Flanked by two 10-foot-tall photographs of smiling babies, guest speaker Carolyn Rovee-Collier PhD’66 delivered a lecture last night on “The Secret Life of Infants.” The Rutgers University professor of psychology described her radical work on infant memory, including her discovery that babies as young as six weeks old can learn and remember.
“She is one of the premier authorities on infant learning and development, and specifically on children’s memory,” said Lewis Lipsitt, professor emeritus of psychology and founder of what is now Brown’s Center for the Study of Human Development.
Lipsitt told The Herald that Rovee-Collier made the groundbreaking discovery that pre-verbal infants can remember things. “This may seem like a very obvious thing to people nowadays,” he said, “but at one time it was presumed that babies were just a blob, or as William James called it … ‘a booming buzzing confusion.’ “
Rovee-Collier described in her lecture how she and her colleagues outfitted infants with ribbons tied to their ankles, allowing them to control an overhead mobile by kicking their foot. Infants as young as six weeks old caught on within 15 minutes and began moving their feet more, causing the mobile to swing.
This evidence of positive reinforcement in infants flew in the face of all previous infant research. Jean Piaget, a leader in child psychology, had claimed that infants could not learn until five or six months of age, Rovee-Collier said.
Rovee-Collier’s findings encountered much resistance, she said. It was four years before she found a journal to publish her first experiment. “A lot of people are just wedded to a point of view of what babies can do and can’t do,” she told The Herald after the lecture. “And that’s not helpful.”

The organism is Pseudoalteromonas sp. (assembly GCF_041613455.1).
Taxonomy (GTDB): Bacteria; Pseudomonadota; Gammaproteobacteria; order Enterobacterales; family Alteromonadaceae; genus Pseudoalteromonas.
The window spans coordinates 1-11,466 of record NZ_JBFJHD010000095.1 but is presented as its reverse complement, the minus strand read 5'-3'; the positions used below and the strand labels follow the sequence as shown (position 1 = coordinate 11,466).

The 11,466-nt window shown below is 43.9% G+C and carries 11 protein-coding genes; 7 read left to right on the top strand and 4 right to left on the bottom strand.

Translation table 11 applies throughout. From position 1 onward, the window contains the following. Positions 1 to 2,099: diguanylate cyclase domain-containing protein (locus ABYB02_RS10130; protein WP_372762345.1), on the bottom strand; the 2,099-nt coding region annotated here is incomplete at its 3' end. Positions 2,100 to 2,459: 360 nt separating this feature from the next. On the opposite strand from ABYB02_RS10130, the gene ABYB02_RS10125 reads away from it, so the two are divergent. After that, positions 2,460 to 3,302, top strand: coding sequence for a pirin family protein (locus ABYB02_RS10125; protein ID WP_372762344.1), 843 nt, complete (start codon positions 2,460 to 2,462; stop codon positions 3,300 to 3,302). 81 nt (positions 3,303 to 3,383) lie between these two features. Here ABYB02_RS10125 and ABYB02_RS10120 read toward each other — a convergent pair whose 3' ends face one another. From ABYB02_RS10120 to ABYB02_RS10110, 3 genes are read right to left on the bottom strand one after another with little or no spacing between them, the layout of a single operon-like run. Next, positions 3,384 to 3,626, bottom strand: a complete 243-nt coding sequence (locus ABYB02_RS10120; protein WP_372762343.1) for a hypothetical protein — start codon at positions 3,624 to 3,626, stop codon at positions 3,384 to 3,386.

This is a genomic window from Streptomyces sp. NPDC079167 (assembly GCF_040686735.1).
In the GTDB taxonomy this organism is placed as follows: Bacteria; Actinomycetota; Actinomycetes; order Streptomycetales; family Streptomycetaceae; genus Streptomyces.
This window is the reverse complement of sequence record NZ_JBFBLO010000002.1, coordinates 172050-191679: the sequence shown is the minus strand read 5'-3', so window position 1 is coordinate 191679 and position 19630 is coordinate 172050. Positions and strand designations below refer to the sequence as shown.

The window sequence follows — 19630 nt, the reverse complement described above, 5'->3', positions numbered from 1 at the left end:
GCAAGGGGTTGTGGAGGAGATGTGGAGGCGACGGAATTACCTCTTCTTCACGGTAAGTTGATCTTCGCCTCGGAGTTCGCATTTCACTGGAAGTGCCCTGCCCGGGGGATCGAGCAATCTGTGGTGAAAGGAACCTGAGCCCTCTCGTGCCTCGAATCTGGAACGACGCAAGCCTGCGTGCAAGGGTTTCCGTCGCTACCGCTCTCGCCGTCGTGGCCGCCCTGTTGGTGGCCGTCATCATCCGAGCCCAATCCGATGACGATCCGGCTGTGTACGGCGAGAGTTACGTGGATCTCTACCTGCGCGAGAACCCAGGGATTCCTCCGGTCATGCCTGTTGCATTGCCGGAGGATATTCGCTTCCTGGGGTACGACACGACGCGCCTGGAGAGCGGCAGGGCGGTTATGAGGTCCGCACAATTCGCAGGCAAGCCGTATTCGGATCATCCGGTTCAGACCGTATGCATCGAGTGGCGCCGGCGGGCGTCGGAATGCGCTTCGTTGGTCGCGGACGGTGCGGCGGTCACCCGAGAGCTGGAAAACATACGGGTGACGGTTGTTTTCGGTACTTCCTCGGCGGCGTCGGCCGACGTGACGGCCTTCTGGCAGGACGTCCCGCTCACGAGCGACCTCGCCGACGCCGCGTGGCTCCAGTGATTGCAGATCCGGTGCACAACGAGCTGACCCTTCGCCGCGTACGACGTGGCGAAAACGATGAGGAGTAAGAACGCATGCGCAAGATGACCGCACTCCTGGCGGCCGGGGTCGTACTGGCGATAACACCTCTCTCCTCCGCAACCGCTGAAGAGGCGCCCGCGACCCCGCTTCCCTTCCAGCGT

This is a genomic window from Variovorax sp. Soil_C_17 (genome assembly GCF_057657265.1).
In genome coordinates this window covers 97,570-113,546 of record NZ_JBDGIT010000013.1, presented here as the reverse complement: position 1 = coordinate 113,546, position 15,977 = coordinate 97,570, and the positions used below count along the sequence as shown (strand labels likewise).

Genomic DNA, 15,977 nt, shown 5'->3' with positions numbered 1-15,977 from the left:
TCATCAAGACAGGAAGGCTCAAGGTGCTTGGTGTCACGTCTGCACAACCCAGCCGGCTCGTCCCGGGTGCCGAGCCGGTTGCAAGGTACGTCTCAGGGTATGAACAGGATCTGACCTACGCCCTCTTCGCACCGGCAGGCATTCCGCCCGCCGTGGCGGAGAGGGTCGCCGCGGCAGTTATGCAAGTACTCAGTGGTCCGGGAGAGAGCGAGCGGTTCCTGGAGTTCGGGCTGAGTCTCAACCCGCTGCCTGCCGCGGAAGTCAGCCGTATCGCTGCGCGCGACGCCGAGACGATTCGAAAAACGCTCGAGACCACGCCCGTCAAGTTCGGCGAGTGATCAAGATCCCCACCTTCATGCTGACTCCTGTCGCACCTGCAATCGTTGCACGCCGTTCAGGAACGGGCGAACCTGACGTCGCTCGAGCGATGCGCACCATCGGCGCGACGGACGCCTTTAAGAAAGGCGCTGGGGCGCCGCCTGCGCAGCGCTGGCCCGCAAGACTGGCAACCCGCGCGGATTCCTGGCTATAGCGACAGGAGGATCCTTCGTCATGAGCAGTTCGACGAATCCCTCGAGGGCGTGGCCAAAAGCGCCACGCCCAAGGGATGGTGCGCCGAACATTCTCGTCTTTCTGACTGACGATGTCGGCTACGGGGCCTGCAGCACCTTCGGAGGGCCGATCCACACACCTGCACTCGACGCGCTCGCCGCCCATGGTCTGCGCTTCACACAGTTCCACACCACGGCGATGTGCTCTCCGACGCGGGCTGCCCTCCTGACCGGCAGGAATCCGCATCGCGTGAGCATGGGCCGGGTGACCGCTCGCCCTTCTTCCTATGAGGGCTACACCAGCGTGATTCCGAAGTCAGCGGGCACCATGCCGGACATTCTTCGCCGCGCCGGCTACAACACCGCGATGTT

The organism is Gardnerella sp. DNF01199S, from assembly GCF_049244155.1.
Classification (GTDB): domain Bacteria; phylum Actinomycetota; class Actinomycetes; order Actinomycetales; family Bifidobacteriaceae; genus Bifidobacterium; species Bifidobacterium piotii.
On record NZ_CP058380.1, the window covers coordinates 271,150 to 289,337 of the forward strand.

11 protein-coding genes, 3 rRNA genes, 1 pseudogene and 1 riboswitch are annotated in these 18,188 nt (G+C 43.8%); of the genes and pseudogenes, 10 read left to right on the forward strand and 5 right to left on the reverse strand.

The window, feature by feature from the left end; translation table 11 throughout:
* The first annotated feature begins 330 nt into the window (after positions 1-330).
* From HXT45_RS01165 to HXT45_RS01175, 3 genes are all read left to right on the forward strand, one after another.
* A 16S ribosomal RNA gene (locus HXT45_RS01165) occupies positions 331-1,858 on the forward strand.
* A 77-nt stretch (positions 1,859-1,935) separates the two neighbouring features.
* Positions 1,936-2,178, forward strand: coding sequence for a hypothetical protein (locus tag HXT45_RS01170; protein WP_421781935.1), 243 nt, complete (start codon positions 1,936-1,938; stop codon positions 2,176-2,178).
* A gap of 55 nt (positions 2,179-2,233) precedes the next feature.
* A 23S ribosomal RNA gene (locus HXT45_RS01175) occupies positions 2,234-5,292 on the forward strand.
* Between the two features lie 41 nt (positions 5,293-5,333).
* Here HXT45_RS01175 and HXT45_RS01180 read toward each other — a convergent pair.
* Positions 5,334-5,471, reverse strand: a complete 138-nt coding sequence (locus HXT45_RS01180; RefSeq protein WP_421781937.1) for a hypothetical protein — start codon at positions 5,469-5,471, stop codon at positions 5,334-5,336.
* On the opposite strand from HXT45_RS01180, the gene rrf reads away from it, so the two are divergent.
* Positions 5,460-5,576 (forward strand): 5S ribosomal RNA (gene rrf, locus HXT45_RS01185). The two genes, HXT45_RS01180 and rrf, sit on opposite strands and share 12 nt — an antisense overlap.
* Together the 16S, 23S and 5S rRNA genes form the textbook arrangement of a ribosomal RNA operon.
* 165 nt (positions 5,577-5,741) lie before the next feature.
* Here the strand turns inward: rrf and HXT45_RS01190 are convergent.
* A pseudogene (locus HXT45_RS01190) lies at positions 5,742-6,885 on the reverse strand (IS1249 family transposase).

Using mobiles, train sets, and puppets, she continued to test babies’ abilities to imitate actions, recall long-forgotten tasks, and learn through association. She discovered that babies can learn and remember much more than was previously believed. “I am always surprised,” she said in an interview. “Always.”
At a time when most psychologists believed that infants forget after 75 seconds, her work proved that memories can lie latent in infants for as long as three months, Rovee-Collier said in her lecture. By crafting experiments that took into account babies’ physical lack of coordination and limited attention span, she was able to reveal many cases of memory at ages much younger than psychologists had expected.
Rovee-Collier “was one of the earliest students in our experimental child psychology program,” Lipsitt said. She attended Brown as a graduate student before the undergraduate men’s college began accepting women (speaking to The Herald, she recalled the Pembroke College “pearls girls”).
Coming from the Deep South, she said she adjusted to Brown’s frigid climate with difficulty. “I got colds all the time because I was freezing,” she recalled, and was often in the infirmary. Since she was often the only woman at Brown’s male-dominated health clinic, she sometimes had to stay outside on the porch. “They didn’t know what to do with me,” she laughed.
Now teaching psychology at Rutgers, she said she loves it when her students debate her. “I always say, ‘That’s the stupidest thing I’ve ever heard,’ ” she said, laughing, to push them to do research that proves her wrong.
Rovee-Collier has written over 200 articles and edited the journal “Infant Behavior and Development” for 17 years. In 2003, she won experimental psychology’s most prestigious award, the Howard Crosby Warren Medal, from the Society of Experimental Psychologists.
The talk was part of the Lipsitt-Duchin Lecture Series, a partnership between Brown’s Center for the Study of Human Development and Rhode Island Kids Count, a statewide organization that aims to help young children through advocacy and government policy.
“We hope to provide some ideas to participants … and help us make the best possible decisions in terms of public policies that benefit infants and their families,” said Elizabeth Burke Bryant, the executive director of R.I. Kids Count.